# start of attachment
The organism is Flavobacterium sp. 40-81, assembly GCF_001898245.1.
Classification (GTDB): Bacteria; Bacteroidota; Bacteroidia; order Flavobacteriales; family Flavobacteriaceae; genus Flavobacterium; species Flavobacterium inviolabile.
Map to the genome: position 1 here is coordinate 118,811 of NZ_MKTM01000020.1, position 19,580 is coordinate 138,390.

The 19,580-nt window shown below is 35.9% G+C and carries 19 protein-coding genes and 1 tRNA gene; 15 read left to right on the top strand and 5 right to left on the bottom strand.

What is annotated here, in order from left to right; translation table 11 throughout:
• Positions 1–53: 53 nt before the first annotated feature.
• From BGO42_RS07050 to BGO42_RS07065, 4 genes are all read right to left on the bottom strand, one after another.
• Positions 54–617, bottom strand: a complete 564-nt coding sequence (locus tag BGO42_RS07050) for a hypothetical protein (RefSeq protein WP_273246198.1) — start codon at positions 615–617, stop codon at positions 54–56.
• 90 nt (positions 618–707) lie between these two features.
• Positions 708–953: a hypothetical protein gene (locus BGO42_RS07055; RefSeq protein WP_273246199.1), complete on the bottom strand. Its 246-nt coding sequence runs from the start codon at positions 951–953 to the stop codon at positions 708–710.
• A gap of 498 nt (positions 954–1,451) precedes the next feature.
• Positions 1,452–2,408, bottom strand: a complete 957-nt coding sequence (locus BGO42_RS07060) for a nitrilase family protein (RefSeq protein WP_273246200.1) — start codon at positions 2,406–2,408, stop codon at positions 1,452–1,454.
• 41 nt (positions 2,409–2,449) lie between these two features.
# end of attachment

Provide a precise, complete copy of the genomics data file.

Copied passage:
The organism is Flavobacterium sp. 40-81, assembly GCF_001898245.1.
Classification (GTDB): Bacteria; Bacteroidota; Bacteroidia; order Flavobacteriales; family Flavobacteriaceae; genus Flavobacterium; species Flavobacterium inviolabile.
Map to the genome: position 1 here is coordinate 118,811 of NZ_MKTM01000020.1, position 19,580 is coordinate 138,390.

The 19,580-nt window shown below is 35.9% G+C and carries 19 protein-coding genes and 1 tRNA gene; 15 read left to right on the top strand and 5 right to left on the bottom strand.

What is annotated here, in order from left to right; translation table 11 throughout:
• Positions 1–53: 53 nt before the first annotated feature.
• From BGO42_RS07050 to BGO42_RS07065, 4 genes are all read right to left on the bottom strand, one after another.
• Positions 54–617, bottom strand: a complete 564-nt coding sequence (locus tag BGO42_RS07050) for a hypothetical protein (RefSeq protein WP_273246198.1) — start codon at positions 615–617, stop codon at positions 54–56.
• 90 nt (positions 618–707) lie between these two features.
• Positions 708–953: a hypothetical protein gene (locus BGO42_RS07055; RefSeq protein WP_273246199.1), complete on the bottom strand. Its 246-nt coding sequence runs from the start codon at positions 951–953 to the stop codon at positions 708–710.
• A gap of 498 nt (positions 954–1,451) precedes the next feature.
• Positions 1,452–2,408, bottom strand: a complete 957-nt coding sequence (locus BGO42_RS07060) for a nitrilase family protein (RefSeq protein WP_273246200.1) — start codon at positions 2,406–2,408, stop codon at positions 1,452–1,454.
• 41 nt (positions 2,409–2,449) lie between these two features.